N. Sharon Hill is an assistant professor of management at The George Washington University School of Business. Dr. Hill's research and teaching interests lie in the areas of human resource management and organizational behavior. Her research focuses on two areas: organizational change and virtual or technology-mediated work (including virtual teams and e-learning). In the area of organizational change, she is interested in factors that influence employee responses to organizational change. In the area of virtual work, her interest is in individual characteristics and contextual factors that influence the effectiveness of virtual work arrangements. Dr. Hill's research has been published in Organizational Behavior and Human Decision Processes, Organization Science, Personnel Psychology, Research in Personnel and Human Resources Management, and Journal of Applied Behavioral Science.
Prior to her doctoral studies, Dr. Hill worked for DuPont and General Electric in the United Kingdom, Belgium, Germany, and the United States. Her global and cross-functional business experience includes leadership roles in information technology, process and quality improvement, organizational change, and training and development.
Dr. Hill received her Ph.D. in Business and Management from the University of Maryland, College Park. She also holds an M.B.A. in International Business from the University of Missouri, Kansas City; and a B.Eng. in Mechanical Engineering with German from Bath University in the United Kingdom. Dr. Hill is a member of the Academy of Management, Society for Industrial and Organizational Psychology, American Psychological Association, Interdisciplinary Network for Group Research, Society for Human Resource Management, and Organizational Behavior Teaching Society.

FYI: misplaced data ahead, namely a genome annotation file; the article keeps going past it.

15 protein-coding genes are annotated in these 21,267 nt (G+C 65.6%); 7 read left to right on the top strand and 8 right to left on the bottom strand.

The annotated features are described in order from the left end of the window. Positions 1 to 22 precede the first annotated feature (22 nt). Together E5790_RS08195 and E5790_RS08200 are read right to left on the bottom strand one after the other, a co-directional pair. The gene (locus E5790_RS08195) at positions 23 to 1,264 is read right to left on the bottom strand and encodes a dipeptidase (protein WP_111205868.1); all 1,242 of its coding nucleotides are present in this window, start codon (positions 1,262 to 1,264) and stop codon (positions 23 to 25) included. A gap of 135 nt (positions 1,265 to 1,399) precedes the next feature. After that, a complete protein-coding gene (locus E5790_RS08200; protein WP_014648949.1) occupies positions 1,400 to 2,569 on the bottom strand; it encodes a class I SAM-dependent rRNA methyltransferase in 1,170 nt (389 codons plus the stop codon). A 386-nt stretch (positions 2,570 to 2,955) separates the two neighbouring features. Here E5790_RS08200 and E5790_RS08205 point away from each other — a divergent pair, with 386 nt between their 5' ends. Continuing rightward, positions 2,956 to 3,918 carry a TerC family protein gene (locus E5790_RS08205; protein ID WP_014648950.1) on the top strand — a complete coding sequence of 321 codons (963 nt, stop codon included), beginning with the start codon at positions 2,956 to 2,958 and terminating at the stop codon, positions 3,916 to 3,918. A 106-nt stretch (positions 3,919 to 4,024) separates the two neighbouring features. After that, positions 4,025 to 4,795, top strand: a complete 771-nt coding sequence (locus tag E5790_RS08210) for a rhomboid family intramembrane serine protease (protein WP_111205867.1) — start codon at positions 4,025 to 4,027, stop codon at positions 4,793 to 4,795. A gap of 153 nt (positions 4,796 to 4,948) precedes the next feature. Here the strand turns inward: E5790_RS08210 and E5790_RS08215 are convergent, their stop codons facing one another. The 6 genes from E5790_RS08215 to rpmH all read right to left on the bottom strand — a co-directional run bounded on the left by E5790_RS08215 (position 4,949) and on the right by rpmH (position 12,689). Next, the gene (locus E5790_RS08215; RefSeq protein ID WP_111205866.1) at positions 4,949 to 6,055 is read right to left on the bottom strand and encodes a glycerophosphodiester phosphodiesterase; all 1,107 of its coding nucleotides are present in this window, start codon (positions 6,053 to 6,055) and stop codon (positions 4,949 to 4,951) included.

Seo, M., Taylor, M. S., Hill, N. S., Zhang, X. M., Tesluk, P. E., & Lorinkova, N. The role of affect and leadership during radical organizational change. Forthcoming at Personnel Psychology.
Hill, N. S., Seo, M., Kang, J., & Taylor, M. S. Building employee commitment to change across organizational levels: The influence of hierarchical distance and direct managers' transformational leadership. Forthcoming at Organization Science
Hill, N. S., Bartol, K. M., Tesluk, P. E., & Langa, G. A. (2009). Organizational context and face-to-face interaction: Influences on the development of trust and cooperation in computer-mediated groups. Organizational Behavior and Human Decision Processes, 108 (2), 187-201.
Seo, M., & Hill, N. S. (2005). Understanding the human side of merger and acquisition: An integrative framework. Journal of Applied Behavioral Science, 41(4), 422-443.
Hill, N. S. & Wouters, K. (2010). Comparing apples and oranges: Toward a typology for assessing e-learning effectiveness. In J. Martocchio (Ed.), Research in Personnel and Human Resources Management, Vol. 29. Bingley, UK: Emerald Group Publishing Limited.
Hill, N. S. (2005). Leading together, working together: The role of team shared leadership in building collaborative capital in virtual teams. In M. Beyerlein, S. Beyerlein, & F. Kennedy (Eds.), Collaborative Capital: Advances in Interdisciplinary Studies of Work Teams (Vol. 11, pp. 183-209).New York: Elsevier JAI.
Seo, M., Taylor, M. S., & Hill, N. S. (2007). The role of affect and leadership during radical organizational change. In George T. Solomon (Ed.) Best Paper Proceedings of the Sixty-Sixth Meeting of the Academy of Management (CD), ISSN 1543-8643.
Primary Interests: Organizational Behavior, Human Resource Management
Additional Topics: Organizational Change; Virtual Work (Virtual Teams and E-Learning)
Geographic Areas: North America
Current Research: (1) Factors that influence employee responses to organizational change; (2) Individual characteristics and contextual factors that influence the effectiveness of virtual work